AvrPto Protein Is Localized in the Plasma Membrane. (A) Tetracycline-induced HR. Transgenic tobacco plants (W38) carrying the tetracycline repressor (TetR) transgene plus an empty vector (vector) or the avrPto transgene were injected with either 10 mM MgCl2 (Buffer) or 1 mg/L tetracycline (Tc). Leaves were photographed 17 hr after tetracycline treatment. (B) Membrane localization of AvrPto. (Left) Tobacco transgenic plants containing empty vector (vec) or the avrPto transgene (avr) were injected with 10 mM MgCl2 (Tc, −) or 1 mg/L tetracycline (Tc, +). Leaf tissues were collected 10 hr after injection. Total protein was extracted as described in Methods, separated by SDS-PAGE, and analyzed by protein gel blotting with anti-AvrPto antibodies. (Right) Total protein was extracted from leaves containing the plain vector or the wild-type avrPto gene and separated by centrifugation into soluble (S) and membrane (M) fractions. Protein in the membrane fraction was resuspended in an equal volume of protein extraction buffer containing 1% Triton X-100, separated by SDS-PAGE, and analyzed by protein gel blotting with anti-AvrPto antibodies. Arrowheads indicate AvrPto. (C) Localization of AvrPto to the plasma membrane. Plasma membrane was separated from intracellular membrane by the two-phase partitioning system. (Top) Localization of the AvrPto protein. Lanes 1 through 4: soluble fraction, plasma membrane, intracellular membrane, and total membrane, respectively. Lanes 1 and 4 were loaded with 20 μg of protein; lanes 2 and 3 received 10 μg of protein. (Bottom) Marker enzyme activities in plasma and intracellular membranes. PM and INTRA denote plasma and intracellular membranes, respectively. The activity of vanadate-sensitive ATPase is expressed as nmol phosphate·min−1·mg−1 protein. The activity of cytochrome (Cyt) c oxidase and NADH-dependent cytochrome c reductase is expressed as μmol cytochrome c·min−1·mg−1 protein.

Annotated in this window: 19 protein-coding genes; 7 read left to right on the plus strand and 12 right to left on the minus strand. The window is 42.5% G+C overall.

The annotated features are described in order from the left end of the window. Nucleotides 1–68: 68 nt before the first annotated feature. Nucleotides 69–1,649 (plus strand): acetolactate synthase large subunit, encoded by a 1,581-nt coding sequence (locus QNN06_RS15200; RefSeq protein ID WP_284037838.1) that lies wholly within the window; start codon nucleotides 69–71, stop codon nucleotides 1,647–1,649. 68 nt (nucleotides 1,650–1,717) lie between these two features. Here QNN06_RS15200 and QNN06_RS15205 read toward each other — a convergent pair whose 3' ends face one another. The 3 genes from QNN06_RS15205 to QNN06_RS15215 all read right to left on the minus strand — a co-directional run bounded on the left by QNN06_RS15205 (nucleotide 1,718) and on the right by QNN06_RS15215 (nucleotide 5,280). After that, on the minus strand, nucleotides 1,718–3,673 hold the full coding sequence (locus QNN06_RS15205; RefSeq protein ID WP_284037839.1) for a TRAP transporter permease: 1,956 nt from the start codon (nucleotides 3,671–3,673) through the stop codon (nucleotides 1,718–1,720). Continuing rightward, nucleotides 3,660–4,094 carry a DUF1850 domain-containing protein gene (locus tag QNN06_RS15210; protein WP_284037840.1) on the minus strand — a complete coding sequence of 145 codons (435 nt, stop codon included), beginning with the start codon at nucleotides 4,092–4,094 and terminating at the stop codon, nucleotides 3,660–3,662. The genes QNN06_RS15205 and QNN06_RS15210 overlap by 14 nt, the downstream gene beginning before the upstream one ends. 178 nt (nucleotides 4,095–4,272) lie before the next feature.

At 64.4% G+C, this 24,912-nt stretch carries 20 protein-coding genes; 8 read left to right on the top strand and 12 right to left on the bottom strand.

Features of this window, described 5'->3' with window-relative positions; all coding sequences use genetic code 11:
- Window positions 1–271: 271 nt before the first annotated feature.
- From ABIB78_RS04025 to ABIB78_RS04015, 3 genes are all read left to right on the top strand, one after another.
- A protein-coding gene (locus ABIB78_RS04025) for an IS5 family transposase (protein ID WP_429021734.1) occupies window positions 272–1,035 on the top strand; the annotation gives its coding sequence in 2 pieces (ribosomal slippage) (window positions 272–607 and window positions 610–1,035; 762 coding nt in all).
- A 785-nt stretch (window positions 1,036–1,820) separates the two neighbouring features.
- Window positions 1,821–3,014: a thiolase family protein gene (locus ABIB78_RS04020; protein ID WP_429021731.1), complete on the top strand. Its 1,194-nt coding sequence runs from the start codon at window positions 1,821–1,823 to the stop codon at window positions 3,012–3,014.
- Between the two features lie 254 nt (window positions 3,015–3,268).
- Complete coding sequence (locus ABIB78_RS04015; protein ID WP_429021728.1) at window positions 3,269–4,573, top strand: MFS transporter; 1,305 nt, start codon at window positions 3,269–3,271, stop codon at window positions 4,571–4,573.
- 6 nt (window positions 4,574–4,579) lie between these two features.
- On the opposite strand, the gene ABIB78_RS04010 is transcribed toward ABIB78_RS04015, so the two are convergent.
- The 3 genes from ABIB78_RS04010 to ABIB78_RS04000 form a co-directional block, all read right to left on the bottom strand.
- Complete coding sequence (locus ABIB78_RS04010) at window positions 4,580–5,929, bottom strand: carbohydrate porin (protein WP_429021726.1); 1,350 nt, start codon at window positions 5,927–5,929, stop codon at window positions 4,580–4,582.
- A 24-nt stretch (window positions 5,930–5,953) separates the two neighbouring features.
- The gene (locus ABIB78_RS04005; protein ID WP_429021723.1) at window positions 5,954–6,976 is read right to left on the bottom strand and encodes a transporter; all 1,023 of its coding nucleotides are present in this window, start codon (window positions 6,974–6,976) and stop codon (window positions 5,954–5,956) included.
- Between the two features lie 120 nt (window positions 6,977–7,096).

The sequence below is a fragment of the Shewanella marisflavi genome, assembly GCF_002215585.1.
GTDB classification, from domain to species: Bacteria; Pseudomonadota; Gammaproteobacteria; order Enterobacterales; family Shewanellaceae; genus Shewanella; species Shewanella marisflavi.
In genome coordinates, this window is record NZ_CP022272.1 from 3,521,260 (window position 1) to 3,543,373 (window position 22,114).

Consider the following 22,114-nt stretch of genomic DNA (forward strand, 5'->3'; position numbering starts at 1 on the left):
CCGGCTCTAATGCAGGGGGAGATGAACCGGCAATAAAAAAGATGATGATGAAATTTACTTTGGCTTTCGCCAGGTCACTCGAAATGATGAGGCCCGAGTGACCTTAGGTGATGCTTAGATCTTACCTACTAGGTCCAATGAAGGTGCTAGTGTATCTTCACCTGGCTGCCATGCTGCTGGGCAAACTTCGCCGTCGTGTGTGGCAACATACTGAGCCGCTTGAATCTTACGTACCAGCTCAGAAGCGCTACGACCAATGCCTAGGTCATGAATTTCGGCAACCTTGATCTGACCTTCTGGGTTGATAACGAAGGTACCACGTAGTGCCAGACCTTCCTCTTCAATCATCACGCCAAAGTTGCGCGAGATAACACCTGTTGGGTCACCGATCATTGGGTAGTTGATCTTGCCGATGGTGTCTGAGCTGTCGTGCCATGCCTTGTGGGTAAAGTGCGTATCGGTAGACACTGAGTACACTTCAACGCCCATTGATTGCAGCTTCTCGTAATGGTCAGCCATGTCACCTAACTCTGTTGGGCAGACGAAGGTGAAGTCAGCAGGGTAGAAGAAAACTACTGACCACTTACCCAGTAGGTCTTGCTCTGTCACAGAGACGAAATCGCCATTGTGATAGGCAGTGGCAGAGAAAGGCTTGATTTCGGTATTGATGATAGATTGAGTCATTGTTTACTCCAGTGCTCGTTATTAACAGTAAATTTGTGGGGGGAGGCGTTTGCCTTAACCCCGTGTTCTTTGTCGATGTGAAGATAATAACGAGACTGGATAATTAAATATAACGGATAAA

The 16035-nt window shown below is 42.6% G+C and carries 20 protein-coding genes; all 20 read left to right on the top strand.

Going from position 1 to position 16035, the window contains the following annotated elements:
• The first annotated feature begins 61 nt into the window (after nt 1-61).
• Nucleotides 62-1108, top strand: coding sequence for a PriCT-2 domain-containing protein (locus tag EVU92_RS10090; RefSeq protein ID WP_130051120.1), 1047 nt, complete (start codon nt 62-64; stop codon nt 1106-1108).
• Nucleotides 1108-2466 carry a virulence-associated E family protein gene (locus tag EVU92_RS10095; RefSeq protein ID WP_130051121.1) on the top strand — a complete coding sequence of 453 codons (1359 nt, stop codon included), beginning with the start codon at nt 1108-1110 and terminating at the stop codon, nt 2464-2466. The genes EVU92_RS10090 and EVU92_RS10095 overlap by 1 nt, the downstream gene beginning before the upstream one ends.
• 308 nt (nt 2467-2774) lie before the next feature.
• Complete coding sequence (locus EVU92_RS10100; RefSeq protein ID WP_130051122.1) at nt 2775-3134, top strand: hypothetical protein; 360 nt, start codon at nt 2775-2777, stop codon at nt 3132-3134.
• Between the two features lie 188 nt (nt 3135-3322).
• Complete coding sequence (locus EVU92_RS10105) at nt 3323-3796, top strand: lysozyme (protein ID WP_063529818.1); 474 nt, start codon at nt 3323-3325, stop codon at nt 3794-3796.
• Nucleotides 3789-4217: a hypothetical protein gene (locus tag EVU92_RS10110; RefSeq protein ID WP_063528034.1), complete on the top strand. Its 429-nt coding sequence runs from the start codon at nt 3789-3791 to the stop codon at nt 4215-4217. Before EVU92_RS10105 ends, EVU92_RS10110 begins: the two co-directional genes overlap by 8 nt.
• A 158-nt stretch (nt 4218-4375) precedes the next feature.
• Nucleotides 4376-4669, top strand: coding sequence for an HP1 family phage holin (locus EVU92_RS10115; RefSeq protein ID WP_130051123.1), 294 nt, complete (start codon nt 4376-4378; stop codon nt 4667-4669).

Figure 7.